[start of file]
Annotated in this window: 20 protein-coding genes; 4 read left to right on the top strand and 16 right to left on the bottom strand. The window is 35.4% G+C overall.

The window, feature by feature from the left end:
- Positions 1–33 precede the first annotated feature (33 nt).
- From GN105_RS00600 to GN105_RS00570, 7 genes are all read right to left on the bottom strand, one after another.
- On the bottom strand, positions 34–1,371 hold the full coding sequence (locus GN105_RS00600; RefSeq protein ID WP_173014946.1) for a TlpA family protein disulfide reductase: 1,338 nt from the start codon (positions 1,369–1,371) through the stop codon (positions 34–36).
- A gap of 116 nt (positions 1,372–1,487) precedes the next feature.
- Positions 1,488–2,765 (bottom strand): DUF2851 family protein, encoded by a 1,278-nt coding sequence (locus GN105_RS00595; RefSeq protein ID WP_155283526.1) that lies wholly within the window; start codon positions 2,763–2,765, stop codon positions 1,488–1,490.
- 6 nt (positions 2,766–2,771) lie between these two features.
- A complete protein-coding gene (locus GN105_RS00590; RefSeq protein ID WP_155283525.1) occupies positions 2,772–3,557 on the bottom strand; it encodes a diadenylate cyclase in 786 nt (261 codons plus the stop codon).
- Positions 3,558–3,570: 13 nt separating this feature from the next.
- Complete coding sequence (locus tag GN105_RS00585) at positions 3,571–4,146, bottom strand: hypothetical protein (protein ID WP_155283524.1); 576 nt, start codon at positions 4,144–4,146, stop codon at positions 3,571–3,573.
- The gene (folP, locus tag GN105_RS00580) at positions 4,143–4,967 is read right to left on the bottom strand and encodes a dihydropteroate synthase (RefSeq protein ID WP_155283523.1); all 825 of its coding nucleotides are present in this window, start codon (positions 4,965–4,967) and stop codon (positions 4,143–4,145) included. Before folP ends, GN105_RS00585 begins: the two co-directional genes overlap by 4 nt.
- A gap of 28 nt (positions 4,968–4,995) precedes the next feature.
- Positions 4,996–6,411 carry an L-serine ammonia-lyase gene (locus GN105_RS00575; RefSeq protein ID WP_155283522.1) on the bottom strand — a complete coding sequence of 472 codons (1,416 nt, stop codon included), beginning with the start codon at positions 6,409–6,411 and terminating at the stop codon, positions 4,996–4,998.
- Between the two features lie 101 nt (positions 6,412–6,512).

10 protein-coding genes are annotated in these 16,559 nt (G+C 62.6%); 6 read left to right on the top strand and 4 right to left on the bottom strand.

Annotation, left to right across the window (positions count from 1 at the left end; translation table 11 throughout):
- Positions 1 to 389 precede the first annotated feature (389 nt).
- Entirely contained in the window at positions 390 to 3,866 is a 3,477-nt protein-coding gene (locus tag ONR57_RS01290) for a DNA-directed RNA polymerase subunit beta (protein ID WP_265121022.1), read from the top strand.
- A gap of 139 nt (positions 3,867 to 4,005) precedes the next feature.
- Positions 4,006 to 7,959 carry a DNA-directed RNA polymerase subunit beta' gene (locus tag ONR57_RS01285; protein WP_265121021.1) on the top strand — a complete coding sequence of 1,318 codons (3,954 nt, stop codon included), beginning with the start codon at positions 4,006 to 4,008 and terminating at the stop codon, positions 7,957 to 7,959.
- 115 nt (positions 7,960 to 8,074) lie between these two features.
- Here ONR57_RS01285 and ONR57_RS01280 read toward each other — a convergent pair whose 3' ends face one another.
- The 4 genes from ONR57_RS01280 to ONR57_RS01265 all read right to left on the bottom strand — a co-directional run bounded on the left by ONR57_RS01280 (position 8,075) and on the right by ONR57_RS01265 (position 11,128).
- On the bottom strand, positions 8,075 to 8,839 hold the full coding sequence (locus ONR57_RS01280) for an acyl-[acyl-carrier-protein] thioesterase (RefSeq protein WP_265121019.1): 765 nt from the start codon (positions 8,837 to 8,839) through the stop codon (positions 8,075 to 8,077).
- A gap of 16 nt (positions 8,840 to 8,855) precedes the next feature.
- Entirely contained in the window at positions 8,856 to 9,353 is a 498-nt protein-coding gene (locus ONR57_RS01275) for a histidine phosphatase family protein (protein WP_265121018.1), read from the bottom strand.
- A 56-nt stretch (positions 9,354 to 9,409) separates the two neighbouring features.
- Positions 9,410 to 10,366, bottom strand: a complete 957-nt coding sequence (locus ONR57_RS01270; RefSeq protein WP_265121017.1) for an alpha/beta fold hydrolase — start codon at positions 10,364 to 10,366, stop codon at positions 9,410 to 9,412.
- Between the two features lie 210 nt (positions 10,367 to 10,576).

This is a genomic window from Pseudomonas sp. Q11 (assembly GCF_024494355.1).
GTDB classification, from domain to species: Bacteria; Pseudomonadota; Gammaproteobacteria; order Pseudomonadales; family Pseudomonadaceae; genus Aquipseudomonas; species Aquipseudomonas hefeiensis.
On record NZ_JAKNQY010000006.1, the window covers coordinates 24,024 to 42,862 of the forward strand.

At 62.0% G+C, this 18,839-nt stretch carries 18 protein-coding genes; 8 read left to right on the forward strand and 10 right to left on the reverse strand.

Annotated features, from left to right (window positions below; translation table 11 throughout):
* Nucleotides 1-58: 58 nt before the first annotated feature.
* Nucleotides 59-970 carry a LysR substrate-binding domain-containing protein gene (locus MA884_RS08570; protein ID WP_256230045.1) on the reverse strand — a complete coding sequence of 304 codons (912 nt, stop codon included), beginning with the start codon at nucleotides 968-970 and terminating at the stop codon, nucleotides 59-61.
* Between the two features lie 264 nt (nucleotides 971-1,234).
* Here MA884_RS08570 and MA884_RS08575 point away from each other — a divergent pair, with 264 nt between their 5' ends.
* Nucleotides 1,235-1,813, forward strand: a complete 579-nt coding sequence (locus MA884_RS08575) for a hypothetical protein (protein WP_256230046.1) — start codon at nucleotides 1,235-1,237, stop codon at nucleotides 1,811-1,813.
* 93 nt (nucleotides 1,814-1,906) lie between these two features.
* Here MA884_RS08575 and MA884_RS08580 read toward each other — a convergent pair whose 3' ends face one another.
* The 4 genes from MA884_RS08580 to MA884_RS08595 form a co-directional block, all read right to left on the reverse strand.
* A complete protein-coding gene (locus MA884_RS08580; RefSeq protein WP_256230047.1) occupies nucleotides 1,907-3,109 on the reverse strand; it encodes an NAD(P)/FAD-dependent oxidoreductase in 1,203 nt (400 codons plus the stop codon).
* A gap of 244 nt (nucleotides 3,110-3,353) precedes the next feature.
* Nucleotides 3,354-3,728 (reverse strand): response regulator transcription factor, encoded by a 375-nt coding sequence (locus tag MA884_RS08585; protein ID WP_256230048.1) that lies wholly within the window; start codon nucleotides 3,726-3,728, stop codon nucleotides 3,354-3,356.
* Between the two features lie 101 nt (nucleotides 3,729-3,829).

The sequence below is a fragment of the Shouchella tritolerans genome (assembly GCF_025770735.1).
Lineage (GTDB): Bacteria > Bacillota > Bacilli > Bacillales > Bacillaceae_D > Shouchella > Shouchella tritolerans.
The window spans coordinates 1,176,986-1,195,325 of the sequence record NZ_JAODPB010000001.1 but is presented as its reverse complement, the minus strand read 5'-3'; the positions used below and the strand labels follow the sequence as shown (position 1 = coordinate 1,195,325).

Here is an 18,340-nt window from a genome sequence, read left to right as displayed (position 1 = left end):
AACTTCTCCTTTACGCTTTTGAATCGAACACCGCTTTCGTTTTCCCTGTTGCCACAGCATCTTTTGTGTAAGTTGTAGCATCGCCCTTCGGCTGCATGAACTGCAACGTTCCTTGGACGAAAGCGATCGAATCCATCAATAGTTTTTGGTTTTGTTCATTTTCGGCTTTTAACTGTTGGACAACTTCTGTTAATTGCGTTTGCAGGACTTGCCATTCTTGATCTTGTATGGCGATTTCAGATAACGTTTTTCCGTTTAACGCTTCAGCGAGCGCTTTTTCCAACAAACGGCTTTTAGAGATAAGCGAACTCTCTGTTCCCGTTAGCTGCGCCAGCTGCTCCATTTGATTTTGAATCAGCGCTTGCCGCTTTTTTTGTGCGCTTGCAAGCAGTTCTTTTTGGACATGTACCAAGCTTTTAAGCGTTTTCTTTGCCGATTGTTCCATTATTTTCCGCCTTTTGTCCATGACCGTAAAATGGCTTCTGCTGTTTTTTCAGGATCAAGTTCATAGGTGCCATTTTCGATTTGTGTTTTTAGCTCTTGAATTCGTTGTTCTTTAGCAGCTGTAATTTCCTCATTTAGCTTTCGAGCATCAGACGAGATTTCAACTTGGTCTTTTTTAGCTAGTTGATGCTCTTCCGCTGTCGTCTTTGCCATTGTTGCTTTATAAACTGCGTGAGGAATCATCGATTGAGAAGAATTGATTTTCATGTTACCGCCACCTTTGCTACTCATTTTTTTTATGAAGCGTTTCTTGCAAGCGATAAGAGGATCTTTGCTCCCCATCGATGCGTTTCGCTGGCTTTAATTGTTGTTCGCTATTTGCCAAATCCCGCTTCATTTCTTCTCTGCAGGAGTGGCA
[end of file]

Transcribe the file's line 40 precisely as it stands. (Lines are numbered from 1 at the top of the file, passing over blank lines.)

* Nucleotides 1,235-1,813, forward strand: a complete 579-nt coding sequence (locus MA884_RS08575) for a hypothetical protein (protein WP_256230046.1) — start codon at nucleotides 1,235-1,237, stop codon at nucleotides 1,811-1,813.